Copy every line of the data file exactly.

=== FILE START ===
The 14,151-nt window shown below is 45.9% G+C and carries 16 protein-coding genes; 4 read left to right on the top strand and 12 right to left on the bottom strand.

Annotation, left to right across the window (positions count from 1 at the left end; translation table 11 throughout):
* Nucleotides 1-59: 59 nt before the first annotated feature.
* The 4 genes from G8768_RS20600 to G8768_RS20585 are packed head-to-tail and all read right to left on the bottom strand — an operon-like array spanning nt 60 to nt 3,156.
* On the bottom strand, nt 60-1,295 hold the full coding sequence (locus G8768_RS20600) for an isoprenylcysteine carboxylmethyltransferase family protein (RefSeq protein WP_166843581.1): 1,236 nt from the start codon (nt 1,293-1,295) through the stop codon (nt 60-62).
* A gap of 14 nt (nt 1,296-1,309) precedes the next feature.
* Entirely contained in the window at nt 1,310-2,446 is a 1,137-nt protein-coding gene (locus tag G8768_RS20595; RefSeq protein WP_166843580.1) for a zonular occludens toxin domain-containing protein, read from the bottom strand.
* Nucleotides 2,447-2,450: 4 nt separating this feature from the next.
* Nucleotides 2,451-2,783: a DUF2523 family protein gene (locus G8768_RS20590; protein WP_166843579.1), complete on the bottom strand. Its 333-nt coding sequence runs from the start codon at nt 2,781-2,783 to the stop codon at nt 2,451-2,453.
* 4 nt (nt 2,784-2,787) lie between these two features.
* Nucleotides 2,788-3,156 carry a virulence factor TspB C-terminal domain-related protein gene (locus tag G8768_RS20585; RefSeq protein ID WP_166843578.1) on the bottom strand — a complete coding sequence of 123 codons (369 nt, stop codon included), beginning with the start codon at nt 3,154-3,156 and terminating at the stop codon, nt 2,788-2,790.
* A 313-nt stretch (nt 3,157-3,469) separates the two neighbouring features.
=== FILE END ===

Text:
The 14,151-nt window shown below is 45.9% G+C and carries 16 protein-coding genes; 4 read left to right on the top strand and 12 right to left on the bottom strand.

Annotation, left to right across the window (positions count from 1 at the left end; translation table 11 throughout):
* Nucleotides 1-59: 59 nt before the first annotated feature.
* The 4 genes from G8768_RS20600 to G8768_RS20585 are packed head-to-tail and all read right to left on the bottom strand — an operon-like array spanning nt 60 to nt 3,156.
* On the bottom strand, nt 60-1,295 hold the full coding sequence (locus G8768_RS20600) for an isoprenylcysteine carboxylmethyltransferase family protein (RefSeq protein WP_166843581.1): 1,236 nt from the start codon (nt 1,293-1,295) through the stop codon (nt 60-62).
* A gap of 14 nt (nt 1,296-1,309) precedes the next feature.
* Entirely contained in the window at nt 1,310-2,446 is a 1,137-nt protein-coding gene (locus tag G8768_RS20595; RefSeq protein WP_166843580.1) for a zonular occludens toxin domain-containing protein, read from the bottom strand.
* Nucleotides 2,447-2,450: 4 nt separating this feature from the next.
* Nucleotides 2,451-2,783: a DUF2523 family protein gene (locus G8768_RS20590; protein WP_166843579.1), complete on the bottom strand. Its 333-nt coding sequence runs from the start codon at nt 2,781-2,783 to the stop codon at nt 2,451-2,453.
* 4 nt (nt 2,784-2,787) lie between these two features.
* Nucleotides 2,788-3,156 carry a virulence factor TspB C-terminal domain-related protein gene (locus tag G8768_RS20585; RefSeq protein ID WP_166843578.1) on the bottom strand — a complete coding sequence of 123 codons (369 nt, stop codon included), beginning with the start codon at nt 3,154-3,156 and terminating at the stop codon, nt 2,788-2,790.
* A 313-nt stretch (nt 3,157-3,469) separates the two neighbouring features.